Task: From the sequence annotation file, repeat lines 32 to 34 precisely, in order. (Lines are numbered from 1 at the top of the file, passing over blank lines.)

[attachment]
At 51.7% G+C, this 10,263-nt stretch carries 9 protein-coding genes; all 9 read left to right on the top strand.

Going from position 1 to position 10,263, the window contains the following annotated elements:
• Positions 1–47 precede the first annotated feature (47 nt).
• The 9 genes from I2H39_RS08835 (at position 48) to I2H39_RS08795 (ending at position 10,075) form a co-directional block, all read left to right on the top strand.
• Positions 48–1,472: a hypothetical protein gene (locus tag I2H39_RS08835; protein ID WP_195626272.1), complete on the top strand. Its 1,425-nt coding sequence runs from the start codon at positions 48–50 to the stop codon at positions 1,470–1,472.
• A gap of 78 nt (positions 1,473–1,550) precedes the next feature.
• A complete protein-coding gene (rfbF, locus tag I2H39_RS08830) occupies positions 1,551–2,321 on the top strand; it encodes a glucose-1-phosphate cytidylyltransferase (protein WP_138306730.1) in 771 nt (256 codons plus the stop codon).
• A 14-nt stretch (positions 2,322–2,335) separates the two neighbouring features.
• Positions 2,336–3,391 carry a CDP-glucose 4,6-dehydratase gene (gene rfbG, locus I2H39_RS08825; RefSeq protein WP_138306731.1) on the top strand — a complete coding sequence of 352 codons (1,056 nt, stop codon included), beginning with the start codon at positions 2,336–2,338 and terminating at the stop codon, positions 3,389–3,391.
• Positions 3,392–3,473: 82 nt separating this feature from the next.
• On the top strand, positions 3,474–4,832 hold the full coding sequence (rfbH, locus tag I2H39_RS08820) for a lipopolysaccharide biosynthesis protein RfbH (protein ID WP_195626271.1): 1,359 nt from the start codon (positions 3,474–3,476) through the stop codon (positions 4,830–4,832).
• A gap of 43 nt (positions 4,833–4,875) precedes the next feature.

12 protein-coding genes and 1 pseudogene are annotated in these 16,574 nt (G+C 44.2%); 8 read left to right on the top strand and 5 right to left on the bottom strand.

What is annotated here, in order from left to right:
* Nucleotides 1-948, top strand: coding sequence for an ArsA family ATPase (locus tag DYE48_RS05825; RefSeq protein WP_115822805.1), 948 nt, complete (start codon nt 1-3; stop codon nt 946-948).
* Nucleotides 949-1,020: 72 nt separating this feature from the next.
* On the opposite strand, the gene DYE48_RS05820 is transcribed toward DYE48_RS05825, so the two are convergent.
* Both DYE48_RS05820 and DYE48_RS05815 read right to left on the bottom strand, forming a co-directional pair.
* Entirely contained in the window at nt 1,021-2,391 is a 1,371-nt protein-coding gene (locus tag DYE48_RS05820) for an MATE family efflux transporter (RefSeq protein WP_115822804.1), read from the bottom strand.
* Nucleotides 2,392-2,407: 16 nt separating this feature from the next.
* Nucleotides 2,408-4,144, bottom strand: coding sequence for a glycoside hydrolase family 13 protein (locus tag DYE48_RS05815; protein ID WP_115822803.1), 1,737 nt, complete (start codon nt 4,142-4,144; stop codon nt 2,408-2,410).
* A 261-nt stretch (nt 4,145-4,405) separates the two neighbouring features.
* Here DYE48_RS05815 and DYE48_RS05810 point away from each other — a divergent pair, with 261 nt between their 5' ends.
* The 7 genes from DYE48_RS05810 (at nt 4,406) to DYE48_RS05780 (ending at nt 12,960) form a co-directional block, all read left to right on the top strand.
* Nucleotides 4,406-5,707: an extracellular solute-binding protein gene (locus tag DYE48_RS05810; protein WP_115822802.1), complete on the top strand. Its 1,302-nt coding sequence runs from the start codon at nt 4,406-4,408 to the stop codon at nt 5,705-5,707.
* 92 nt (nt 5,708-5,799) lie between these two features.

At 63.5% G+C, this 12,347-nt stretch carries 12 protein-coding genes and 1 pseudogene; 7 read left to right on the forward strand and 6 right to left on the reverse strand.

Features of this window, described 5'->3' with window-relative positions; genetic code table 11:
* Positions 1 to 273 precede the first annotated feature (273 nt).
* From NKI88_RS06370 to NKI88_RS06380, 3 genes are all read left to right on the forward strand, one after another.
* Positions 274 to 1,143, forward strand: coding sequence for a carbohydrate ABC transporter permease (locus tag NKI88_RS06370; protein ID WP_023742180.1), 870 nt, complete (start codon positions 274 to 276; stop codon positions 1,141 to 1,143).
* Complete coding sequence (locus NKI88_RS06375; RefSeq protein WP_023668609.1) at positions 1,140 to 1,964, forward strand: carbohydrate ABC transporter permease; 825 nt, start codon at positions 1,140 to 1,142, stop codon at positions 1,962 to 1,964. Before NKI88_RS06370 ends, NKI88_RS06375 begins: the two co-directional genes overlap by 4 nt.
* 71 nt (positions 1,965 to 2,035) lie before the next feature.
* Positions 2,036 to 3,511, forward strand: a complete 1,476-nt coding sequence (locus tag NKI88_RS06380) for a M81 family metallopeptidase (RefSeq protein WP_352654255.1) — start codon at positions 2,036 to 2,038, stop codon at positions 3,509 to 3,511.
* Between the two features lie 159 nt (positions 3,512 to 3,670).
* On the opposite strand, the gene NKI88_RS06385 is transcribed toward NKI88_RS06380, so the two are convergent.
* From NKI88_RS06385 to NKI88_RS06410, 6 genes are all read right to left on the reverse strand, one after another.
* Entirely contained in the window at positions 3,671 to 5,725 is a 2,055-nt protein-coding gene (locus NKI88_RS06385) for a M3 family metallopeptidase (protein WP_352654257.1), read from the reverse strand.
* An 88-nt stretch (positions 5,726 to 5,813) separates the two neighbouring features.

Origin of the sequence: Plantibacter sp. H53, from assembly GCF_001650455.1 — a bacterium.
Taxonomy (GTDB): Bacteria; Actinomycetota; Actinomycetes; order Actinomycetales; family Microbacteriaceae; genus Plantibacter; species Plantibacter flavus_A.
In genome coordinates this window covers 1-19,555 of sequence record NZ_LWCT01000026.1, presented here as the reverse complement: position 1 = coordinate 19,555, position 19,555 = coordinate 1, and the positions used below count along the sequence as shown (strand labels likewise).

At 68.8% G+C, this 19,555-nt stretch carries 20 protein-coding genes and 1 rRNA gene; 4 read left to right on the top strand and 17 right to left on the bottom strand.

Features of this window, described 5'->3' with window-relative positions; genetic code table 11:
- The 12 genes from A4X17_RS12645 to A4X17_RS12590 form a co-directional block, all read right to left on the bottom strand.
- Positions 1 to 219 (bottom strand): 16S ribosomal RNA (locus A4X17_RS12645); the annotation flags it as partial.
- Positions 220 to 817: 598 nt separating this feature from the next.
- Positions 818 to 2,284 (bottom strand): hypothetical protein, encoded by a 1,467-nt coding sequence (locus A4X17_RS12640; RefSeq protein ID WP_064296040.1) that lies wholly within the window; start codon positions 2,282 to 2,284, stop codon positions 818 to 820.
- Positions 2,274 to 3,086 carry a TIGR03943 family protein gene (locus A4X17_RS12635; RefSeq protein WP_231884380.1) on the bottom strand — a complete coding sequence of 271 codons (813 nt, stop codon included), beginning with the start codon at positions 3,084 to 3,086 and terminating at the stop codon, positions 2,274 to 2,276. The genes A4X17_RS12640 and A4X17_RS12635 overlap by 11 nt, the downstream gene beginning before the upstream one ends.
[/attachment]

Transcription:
* Complete coding sequence (locus NKI88_RS06375; RefSeq protein WP_023668609.1) at positions 1,140 to 1,964, forward strand: carbohydrate ABC transporter permease; 825 nt, start codon at positions 1,140 to 1,142, stop codon at positions 1,962 to 1,964. Before NKI88_RS06370 ends, NKI88_RS06375 begins: the two co-directional genes overlap by 4 nt.
* 71 nt (positions 1,965 to 2,035) lie before the next feature.
* Positions 2,036 to 3,511, forward strand: a complete 1,476-nt coding sequence (locus tag NKI88_RS06380) for a M81 family metallopeptidase (RefSeq protein WP_352654255.1) — start codon at positions 2,036 to 2,038, stop codon at positions 3,509 to 3,511.